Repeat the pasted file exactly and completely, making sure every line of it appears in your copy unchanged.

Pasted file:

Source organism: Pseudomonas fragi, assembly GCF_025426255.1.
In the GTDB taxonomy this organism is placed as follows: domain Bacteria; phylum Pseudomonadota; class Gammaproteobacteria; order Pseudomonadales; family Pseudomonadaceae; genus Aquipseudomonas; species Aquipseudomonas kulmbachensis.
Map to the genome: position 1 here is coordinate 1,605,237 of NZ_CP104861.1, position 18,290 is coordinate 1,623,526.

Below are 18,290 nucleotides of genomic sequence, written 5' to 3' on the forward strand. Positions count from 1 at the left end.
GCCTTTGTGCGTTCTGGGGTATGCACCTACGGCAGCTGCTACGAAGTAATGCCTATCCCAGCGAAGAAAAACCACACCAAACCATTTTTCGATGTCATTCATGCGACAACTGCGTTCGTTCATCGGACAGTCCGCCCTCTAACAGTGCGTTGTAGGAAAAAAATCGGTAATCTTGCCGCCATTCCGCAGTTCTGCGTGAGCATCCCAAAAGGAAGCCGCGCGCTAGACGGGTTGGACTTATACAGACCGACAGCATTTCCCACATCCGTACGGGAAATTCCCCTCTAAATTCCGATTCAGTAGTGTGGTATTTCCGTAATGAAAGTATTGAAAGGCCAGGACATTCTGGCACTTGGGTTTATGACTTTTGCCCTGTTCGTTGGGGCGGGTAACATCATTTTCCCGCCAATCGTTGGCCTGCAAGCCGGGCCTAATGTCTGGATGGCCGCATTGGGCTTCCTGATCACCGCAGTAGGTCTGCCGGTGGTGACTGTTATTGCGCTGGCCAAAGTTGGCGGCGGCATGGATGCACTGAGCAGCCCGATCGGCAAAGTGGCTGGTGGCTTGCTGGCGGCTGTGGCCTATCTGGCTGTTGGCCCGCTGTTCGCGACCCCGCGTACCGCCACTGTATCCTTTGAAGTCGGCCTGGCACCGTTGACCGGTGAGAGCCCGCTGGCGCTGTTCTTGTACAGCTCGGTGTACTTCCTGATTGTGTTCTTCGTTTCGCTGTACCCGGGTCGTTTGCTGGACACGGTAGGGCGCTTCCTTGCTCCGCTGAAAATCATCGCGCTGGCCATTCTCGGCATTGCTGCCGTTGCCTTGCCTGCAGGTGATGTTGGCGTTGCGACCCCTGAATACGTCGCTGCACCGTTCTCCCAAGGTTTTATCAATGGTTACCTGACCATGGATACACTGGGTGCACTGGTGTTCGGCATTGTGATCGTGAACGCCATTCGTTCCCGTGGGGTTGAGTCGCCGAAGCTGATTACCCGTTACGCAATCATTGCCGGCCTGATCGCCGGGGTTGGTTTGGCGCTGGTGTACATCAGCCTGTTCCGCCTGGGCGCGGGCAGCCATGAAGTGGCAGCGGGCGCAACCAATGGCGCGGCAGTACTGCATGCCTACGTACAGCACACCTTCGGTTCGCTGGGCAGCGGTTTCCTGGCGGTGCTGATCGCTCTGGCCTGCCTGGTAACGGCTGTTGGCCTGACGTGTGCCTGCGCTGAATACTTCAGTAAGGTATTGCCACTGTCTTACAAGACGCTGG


Source organism: Pseudomonas fragi, assembly GCF_025426255.1.
In the GTDB taxonomy this organism is placed as follows: domain Bacteria; phylum Pseudomonadota; class Gammaproteobacteria; order Pseudomonadales; family Pseudomonadaceae; genus Aquipseudomonas; species Aquipseudomonas kulmbachensis.
Map to the genome: position 1 here is coordinate 1,605,237 of NZ_CP104861.1, position 18,290 is coordinate 1,623,526.

Below are 18,290 nucleotides of genomic sequence, written 5' to 3' on the forward strand. Positions count from 1 at the left end.
GCCTTTGTGCGTTCTGGGGTATGCACCTACGGCAGCTGCTACGAAGTAATGCCTATCCCAGCGAAGAAAAACCACACCAAACCATTTTTCGATGTCATTCATGCGACAACTGCGTTCGTTCATCGGACAGTCCGCCCTCTAACAGTGCGTTGTAGGAAAAAAATCGGTAATCTTGCCGCCATTCCGCAGTTCTGCGTGAGCATCCCAAAAGGAAGCCGCGCGCTAGACGGGTTGGACTTATACAGACCGACAGCATTTCCCACATCCGTACGGGAAATTCCCCTCTAAATTCCGATTCAGTAGTGTGGTATTTCCGTAATGAAAGTATTGAAAGGCCAGGACATTCTGGCACTTGGGTTTATGACTTTTGCCCTGTTCGTTGGGGCGGGTAACATCATTTTCCCGCCAATCGTTGGCCTGCAAGCCGGGCCTAATGTCTGGATGGCCGCATTGGGCTTCCTGATCACCGCAGTAGGTCTGCCGGTGGTGACTGTTATTGCGCTGGCCAAAGTTGGCGGCGGCATGGATGCACTGAGCAGCCCGATCGGCAAAGTGGCTGGTGGCTTGCTGGCGGCTGTGGCCTATCTGGCTGTTGGCCCGCTGTTCGCGACCCCGCGTACCGCCACTGTATCCTTTGAAGTCGGCCTGGCACCGTTGACCGGTGAGAGCCCGCTGGCGCTGTTCTTGTACAGCTCGGTGTACTTCCTGATTGTGTTCTTCGTTTCGCTGTACCCGGGTCGTTTGCTGGACACGGTAGGGCGCTTCCTTGCTCCGCTGAAAATCATCGCGCTGGCCATTCTCGGCATTGCTGCCGTTGCCTTGCCTGCAGGTGATGTTGGCGTTGCGACCCCTGAATACGTCGCTGCACCGTTCTCCCAAGGTTTTATCAATGGTTACCTGACCATGGATACACTGGGTGCACTGGTGTTCGGCATTGTGATCGTGAACGCCATTCGTTCCCGTGGGGTTGAGTCGCCGAAGCTGATTACCCGTTACGCAATCATTGCCGGCCTGATCGCCGGGGTTGGTTTGGCGCTGGTGTACATCAGCCTGTTCCGCCTGGGCGCGGGCAGCCATGAAGTGGCAGCGGGCGCAACCAATGGCGCGGCAGTACTGCATGCCTACGTACAGCACACCTTCGGTTCGCTGGGCAGCGGTTTCCTGGCGGTGCTGATCGCTCTGGCCTGCCTGGTAACGGCTGTTGGCCTGACGTGTGCCTGCGCTGAATACTTCAGTAAGGTATTGCCACTGTCTTACAAGACGCTGG